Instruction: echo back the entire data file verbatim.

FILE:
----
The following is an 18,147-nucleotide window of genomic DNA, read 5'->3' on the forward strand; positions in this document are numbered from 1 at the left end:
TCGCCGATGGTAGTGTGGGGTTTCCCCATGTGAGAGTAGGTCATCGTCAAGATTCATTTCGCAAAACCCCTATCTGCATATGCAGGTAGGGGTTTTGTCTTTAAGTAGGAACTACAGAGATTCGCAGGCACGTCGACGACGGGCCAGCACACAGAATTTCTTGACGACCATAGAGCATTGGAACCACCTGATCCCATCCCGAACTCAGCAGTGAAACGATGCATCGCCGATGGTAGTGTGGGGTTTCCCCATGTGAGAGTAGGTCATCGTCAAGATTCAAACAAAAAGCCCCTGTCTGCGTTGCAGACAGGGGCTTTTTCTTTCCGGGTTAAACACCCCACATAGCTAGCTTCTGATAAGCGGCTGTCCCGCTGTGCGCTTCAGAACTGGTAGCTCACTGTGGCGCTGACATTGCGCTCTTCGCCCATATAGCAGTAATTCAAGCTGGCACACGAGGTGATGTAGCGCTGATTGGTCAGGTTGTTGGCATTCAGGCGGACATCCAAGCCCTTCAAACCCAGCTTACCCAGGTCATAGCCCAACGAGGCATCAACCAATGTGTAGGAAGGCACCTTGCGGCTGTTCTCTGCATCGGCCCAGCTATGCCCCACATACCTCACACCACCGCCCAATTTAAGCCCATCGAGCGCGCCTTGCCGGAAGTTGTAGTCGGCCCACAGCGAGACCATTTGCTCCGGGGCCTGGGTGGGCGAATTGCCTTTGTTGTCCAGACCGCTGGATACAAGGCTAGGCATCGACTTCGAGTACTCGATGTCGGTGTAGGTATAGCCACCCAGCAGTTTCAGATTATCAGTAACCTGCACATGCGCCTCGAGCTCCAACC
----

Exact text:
The following is an 18,147-nucleotide window of genomic DNA, read 5'->3' on the forward strand; positions in this document are numbered from 1 at the left end:
TCGCCGATGGTAGTGTGGGGTTTCCCCATGTGAGAGTAGGTCATCGTCAAGATTCATTTCGCAAAACCCCTATCTGCATATGCAGGTAGGGGTTTTGTCTTTAAGTAGGAACTACAGAGATTCGCAGGCACGTCGACGACGGGCCAGCACACAGAATTTCTTGACGACCATAGAGCATTGGAACCACCTGATCCCATCCCGAACTCAGCAGTGAAACGATGCATCGCCGATGGTAGTGTGGGGTTTCCCCATGTGAGAGTAGGTCATCGTCAAGATTCAAACAAAAAGCCCCTGTCTGCGTTGCAGACAGGGGCTTTTTCTTTCCGGGTTAAACACCCCACATAGCTAGCTTCTGATAAGCGGCTGTCCCGCTGTGCGCTTCAGAACTGGTAGCTCACTGTGGCGCTGACATTGCGCTCTTCGCCCATATAGCAGTAATTCAAGCTGGCACACGAGGTGATGTAGCGCTGATTGGTCAGGTTGTTGGCATTCAGGCGGACATCCAAGCCCTTCAAACCCAGCTTACCCAGGTCATAGCCCAACGAGGCATCAACCAATGTGTAGGAAGGCACCTTGCGGCTGTTCTCTGCATCGGCCCAGCTATGCCCCACATACCTCACACCACCGCCCAATTTAAGCCCATCGAGCGCGCCTTGCCGGAAGTTGTAGTCGGCCCACAGCGAGACCATTTGCTCCGGGGCCTGGGTGGGCGAATTGCCTTTGTTGTCCAGACCGCTGGATACAAGGCTAGGCATCGACTTCGAGTACTCGATGTCGGTGTAGGTATAGCCACCCAGCAGTTTCAGATTATCAGTAACCTGCACATGCGCCTCGAGCTCCAACC